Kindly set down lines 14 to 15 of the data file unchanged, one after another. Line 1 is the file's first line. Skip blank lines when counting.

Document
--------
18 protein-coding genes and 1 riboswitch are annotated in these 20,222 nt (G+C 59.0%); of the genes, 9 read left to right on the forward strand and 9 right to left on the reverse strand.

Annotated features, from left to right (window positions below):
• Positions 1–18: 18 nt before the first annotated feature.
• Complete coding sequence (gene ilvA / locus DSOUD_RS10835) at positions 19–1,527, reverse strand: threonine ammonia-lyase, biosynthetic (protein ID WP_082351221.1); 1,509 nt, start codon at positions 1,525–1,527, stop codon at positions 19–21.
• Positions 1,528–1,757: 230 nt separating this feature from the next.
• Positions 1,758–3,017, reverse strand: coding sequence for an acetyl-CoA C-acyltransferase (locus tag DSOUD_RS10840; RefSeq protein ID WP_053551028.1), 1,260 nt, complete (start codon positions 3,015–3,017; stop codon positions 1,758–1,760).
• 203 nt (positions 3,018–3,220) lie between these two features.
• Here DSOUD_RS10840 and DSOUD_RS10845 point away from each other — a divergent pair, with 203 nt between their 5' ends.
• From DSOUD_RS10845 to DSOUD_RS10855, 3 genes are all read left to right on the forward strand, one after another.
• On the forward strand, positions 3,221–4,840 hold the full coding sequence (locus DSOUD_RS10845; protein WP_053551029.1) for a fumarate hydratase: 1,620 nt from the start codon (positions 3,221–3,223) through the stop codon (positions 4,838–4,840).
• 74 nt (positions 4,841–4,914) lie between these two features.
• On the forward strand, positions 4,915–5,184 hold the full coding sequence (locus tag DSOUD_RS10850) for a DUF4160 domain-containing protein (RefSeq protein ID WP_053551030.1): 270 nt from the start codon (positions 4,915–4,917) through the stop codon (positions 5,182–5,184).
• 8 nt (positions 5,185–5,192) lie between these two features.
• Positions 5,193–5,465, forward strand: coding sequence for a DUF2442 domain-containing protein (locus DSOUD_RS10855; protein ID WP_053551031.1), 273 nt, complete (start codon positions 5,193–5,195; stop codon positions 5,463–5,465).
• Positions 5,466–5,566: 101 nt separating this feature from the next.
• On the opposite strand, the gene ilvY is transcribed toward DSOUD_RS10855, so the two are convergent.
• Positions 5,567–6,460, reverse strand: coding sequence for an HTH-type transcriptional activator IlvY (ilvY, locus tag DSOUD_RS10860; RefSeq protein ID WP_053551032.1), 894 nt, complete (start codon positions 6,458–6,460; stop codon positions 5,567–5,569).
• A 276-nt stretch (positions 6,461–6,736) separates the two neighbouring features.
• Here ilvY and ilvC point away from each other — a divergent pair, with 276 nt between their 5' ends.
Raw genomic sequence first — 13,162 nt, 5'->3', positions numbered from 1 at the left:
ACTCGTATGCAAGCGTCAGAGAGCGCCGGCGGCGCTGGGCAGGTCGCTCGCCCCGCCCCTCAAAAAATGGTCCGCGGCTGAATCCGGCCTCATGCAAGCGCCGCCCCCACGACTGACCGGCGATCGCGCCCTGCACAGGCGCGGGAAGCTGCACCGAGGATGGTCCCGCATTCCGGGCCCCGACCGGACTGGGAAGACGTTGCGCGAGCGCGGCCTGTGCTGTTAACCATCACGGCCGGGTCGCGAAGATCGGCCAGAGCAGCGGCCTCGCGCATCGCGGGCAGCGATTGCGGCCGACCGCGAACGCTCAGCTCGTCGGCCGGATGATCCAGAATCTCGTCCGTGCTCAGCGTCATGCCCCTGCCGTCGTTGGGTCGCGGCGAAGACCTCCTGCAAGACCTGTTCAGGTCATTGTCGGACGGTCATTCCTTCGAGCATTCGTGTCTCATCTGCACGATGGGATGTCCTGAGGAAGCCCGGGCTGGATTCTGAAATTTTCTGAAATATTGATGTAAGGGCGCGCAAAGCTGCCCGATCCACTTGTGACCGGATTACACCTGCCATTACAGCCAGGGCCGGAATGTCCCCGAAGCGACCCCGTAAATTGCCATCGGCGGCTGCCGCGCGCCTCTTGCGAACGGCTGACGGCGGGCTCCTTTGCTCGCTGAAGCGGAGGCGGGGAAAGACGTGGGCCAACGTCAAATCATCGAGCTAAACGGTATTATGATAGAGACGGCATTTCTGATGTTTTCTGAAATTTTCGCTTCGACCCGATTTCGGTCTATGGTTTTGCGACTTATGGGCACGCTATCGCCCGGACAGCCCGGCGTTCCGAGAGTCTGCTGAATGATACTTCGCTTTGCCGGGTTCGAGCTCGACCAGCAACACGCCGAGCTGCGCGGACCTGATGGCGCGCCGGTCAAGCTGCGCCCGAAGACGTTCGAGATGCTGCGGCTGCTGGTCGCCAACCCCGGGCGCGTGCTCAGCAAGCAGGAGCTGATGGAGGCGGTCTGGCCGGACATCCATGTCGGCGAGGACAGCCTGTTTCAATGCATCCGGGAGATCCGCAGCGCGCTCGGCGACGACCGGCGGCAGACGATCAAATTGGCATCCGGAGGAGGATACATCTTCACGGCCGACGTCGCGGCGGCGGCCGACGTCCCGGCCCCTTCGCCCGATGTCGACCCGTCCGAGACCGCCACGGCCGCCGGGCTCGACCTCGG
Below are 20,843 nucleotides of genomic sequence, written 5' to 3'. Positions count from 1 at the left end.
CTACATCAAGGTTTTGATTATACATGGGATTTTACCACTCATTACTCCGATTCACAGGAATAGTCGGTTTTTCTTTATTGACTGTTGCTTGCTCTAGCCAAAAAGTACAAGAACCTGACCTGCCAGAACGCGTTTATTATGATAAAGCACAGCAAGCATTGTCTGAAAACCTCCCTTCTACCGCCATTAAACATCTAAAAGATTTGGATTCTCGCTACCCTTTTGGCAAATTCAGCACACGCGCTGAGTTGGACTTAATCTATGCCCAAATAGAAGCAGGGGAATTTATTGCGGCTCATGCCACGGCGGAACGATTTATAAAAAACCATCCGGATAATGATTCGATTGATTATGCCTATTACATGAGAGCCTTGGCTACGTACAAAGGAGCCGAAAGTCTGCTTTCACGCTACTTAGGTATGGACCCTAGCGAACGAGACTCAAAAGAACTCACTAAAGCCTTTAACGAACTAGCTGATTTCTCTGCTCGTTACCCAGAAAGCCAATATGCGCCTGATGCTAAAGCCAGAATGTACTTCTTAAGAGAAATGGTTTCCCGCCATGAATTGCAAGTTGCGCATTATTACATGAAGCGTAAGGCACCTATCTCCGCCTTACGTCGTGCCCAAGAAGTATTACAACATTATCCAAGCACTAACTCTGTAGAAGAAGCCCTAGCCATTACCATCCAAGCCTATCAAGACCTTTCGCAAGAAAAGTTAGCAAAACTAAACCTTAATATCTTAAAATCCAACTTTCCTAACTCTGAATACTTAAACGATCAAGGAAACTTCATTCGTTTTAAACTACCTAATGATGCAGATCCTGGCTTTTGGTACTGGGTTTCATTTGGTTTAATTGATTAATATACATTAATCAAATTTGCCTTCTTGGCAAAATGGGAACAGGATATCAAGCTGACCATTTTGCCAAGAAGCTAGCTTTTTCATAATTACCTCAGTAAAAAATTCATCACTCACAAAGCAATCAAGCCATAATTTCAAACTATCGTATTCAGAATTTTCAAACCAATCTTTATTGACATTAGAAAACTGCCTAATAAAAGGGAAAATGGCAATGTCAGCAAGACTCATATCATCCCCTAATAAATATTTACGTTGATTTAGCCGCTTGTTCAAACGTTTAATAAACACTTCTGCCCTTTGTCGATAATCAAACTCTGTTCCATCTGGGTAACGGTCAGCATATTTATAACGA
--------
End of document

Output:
• Positions 5,193–5,465, forward strand: coding sequence for a DUF2442 domain-containing protein (locus DSOUD_RS10855; protein ID WP_053551031.1), 273 nt, complete (start codon positions 5,193–5,195; stop codon positions 5,463–5,465).
• Positions 5,466–5,566: 101 nt separating this feature from the next.